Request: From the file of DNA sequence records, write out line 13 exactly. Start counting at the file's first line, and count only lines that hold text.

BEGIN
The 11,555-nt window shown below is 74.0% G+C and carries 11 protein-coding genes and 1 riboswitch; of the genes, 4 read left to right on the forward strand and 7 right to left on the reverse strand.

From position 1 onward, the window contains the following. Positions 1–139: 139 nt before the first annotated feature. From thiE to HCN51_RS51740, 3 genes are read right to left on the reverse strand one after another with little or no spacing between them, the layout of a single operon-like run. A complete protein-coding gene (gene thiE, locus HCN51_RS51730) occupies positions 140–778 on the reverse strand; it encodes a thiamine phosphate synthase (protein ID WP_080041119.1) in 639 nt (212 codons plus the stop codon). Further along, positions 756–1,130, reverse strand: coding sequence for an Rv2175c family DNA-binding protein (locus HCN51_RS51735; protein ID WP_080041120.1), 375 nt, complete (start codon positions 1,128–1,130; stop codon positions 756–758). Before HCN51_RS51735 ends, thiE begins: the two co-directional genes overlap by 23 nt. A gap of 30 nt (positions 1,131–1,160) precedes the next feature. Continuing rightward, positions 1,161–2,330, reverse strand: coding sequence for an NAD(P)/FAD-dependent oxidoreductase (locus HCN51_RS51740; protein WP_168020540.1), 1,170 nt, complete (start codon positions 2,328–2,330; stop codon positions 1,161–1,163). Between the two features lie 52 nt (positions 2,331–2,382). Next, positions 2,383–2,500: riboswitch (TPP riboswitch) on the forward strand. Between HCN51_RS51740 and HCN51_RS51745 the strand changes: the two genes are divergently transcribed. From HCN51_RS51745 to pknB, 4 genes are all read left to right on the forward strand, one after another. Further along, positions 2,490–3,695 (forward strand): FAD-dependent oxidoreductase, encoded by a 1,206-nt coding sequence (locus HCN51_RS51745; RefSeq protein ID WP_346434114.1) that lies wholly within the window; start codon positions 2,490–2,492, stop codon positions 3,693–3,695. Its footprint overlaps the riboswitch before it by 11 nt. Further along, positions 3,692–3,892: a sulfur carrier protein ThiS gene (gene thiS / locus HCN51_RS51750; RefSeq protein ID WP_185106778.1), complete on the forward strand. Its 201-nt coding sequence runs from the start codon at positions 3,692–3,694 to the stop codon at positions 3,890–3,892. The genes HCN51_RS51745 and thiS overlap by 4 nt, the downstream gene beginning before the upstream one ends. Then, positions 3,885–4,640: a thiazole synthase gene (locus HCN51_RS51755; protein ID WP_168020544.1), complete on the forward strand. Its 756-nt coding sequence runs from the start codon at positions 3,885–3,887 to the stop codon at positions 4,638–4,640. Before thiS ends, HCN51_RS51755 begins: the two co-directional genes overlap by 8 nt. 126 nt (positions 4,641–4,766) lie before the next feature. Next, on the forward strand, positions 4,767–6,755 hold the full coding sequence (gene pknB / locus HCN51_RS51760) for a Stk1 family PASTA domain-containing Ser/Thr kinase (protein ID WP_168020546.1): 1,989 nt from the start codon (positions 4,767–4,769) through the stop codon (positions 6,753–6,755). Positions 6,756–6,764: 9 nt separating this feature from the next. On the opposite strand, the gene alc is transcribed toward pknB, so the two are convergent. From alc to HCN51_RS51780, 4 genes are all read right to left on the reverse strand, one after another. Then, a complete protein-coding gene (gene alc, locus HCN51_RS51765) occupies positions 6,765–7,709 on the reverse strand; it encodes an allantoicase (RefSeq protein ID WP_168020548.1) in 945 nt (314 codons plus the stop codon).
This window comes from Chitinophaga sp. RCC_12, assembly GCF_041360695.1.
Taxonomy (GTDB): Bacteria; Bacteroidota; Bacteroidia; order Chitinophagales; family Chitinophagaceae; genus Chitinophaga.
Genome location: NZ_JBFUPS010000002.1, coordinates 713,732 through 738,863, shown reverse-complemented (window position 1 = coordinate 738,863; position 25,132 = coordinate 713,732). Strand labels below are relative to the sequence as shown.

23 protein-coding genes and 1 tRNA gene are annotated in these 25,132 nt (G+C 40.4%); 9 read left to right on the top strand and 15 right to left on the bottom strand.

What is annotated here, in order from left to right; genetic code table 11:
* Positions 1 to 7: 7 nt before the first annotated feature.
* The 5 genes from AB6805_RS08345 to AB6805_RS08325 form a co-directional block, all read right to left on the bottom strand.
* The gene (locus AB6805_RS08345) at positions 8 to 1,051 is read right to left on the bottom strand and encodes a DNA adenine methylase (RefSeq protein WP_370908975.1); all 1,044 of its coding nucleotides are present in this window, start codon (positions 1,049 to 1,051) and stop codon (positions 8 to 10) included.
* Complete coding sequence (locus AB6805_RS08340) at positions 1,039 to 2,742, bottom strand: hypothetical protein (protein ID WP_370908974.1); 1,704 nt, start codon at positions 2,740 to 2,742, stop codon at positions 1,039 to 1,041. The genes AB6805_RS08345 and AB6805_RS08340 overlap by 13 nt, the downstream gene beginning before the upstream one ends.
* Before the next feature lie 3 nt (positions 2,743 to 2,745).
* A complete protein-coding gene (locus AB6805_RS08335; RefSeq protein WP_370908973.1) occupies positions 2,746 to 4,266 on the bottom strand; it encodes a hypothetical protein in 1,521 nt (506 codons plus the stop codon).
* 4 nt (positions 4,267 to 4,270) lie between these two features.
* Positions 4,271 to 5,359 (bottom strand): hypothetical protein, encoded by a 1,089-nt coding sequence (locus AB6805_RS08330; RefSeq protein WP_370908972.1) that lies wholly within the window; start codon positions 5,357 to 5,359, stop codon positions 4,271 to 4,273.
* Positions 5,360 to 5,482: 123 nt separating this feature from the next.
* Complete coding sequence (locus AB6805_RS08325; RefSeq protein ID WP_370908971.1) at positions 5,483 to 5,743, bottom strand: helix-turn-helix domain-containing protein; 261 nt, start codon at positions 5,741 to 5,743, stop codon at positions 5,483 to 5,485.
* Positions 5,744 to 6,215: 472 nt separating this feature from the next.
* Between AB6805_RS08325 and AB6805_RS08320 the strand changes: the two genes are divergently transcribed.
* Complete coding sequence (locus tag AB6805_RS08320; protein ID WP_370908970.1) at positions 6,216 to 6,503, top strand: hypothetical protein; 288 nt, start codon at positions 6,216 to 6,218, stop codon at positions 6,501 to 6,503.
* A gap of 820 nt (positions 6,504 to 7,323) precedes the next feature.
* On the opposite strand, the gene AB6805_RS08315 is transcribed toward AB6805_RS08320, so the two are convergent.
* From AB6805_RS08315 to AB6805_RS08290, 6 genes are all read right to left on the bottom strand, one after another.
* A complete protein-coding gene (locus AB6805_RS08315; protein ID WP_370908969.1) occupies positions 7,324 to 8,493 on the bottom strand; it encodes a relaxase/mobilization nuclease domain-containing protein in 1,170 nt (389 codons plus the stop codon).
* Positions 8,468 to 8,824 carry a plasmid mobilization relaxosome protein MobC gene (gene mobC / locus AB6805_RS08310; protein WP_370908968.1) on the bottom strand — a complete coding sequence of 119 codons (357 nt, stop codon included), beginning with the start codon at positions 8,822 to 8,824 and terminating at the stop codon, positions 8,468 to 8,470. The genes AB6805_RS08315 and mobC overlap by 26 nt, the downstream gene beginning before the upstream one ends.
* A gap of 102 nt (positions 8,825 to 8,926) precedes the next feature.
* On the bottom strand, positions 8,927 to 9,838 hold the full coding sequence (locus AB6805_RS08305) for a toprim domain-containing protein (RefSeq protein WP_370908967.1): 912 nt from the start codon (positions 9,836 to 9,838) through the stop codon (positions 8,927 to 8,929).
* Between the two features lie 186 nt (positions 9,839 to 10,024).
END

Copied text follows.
* A complete protein-coding gene (locus AB6805_RS08335; RefSeq protein WP_370908973.1) occupies positions 2,746 to 4,266 on the bottom strand; it encodes a hypothetical protein in 1,521 nt (506 codons plus the stop codon).